Buy Link: https://read.macmillan.com/lp/tweet-cute/

Social Links:  @dilemmalord (Twitter/Instagram)

Tweet Cute_Blog Tour Banner Onsale

Book Review

Fight Like A Girl By Sheena Kamal | Rant Review

Hey Guys! It’s Max here and I will be reviewing Fight Like A Girl By Sheena Kamal today. Before we dive into the review section of this article, I would like to thank Pansing for offering me an opportunity to write a review for this novel by sending this novel to me. So, without further ado, let us plummet into the review section of this novel.

Fight Like A Girl:

Genre: Contemporary & Thriller

Release Date: March 10th 2020

Disclaimer:

  • All thoughts and opinions are solely my own,
  • The review for this book is spoiler-proof. So, feel free to stay until the very end of this article!

20191206_151417.jpg

Synopsis:

Love and violence. In some families, they’re bound up together, dysfunctional and poisonous, passed from generation to generation like eye colour or a quirk of a smile.

Trisha’s trying to break the chain, channelling her violent impulses into Muay Thai kickboxing, an unlikely sport for a slightly built girl of Trinidadian descent. Her father comes and goes as he pleases, his presence adding a layer of tension to Toronto’s east-end townhouse Trisha and her mom call home, every punch he lands on her mother carving itself indelibly into Trisha’s mind. Until the night he wanders out drunk in front of the car Trisha is driving, practising on her learner’s permit, her mother in the passenger seat. Her father is killed, and her mother seems strangely at peace. Lighter, somehow. Trisha doesn’t know exactly what happened that night, but she’s afraid it’s going to happen again. Her mom has a new man in her life and the patterns, they are repeating.

My Introspections:

I thought this novel inaugurated with a plethora of serrated footings and even the first page itself provoked me to a certain degree. The fifth paragraph which is written on the first page by the author already allow me to determine whether or not I cherish the writing style of the novel and, lo and behold, I did not like the writing style of this novel at all.

It is written in a very informal way with an overabundance of brackets and dash to either express the main character’s emotions or random notions. I thought the dash irritated me the most because the author would write a paragraph halfway and dashes it at the end and the next paragraph would be something trivial and the following paragraph would be utilised to recapitulate the one that she dashes. For example:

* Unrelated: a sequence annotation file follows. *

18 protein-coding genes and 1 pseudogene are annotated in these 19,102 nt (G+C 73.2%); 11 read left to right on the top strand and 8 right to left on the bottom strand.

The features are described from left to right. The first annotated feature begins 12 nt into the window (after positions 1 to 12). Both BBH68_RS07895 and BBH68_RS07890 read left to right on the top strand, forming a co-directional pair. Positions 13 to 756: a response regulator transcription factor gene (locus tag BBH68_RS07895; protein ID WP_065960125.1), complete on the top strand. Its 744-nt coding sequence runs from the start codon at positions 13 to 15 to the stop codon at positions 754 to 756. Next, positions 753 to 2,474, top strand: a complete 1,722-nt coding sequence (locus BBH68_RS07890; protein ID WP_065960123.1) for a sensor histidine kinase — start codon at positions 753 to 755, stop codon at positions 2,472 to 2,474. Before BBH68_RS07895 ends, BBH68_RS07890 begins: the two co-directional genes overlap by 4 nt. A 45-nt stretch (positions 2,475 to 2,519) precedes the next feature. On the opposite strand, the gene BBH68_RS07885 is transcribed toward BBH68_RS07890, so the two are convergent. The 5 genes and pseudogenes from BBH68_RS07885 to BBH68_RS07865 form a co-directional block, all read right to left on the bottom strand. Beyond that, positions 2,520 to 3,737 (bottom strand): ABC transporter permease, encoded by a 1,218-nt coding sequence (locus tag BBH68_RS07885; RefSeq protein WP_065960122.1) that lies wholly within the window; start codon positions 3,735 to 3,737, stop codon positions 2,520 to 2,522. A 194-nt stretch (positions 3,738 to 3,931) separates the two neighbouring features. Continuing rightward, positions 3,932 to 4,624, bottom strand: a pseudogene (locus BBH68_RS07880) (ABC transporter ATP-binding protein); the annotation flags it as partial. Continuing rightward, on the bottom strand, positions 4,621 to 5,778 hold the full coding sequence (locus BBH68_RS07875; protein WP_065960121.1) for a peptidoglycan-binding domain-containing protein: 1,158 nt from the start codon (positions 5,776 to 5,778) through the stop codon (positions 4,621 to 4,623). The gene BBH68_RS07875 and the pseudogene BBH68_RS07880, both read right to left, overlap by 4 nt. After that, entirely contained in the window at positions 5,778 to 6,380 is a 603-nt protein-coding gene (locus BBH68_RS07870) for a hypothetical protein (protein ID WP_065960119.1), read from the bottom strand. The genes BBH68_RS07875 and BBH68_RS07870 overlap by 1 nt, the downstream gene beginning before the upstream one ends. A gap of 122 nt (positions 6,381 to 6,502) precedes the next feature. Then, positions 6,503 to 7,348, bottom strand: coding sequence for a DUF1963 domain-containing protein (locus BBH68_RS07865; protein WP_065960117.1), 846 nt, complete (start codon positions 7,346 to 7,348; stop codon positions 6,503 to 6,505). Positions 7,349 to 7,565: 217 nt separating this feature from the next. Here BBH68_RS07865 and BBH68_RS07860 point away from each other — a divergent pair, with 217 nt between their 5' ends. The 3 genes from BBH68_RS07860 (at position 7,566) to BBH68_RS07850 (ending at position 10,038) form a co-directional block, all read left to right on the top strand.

“Ma wasn’t having any of it today, of all days. When she was about to say goodbye to the love of her life (gag).” – with the bracket.

“I try to force myself to look through the peephole in the door, but the fear is too much for me and whatever bit of courage I had a moment ago-

Calling out who’s there like an idiot

-disappears.” – with the dash.

The romance is farcical because I did not feel a single connection between the main character and the love interest. The only thing that is written on the page is how muscular the guy is and how he stank of cologne. I do not understand why the author would go through such length to introduce a love interest that does not have a single interesting point in the storyline and the love interest is the definition of a one dimensional-character with nothing interesting but his body and kiss. Besides, there is a character in this novel christened Christopher and he is the main character’s best friend. There is a scene in the novel that he kissed the main character with absolutely no reason and also, without consent and I thought that he sexually assaulted her and the main character would voice her concerns but it is never addressed again in the novel and that is not okay.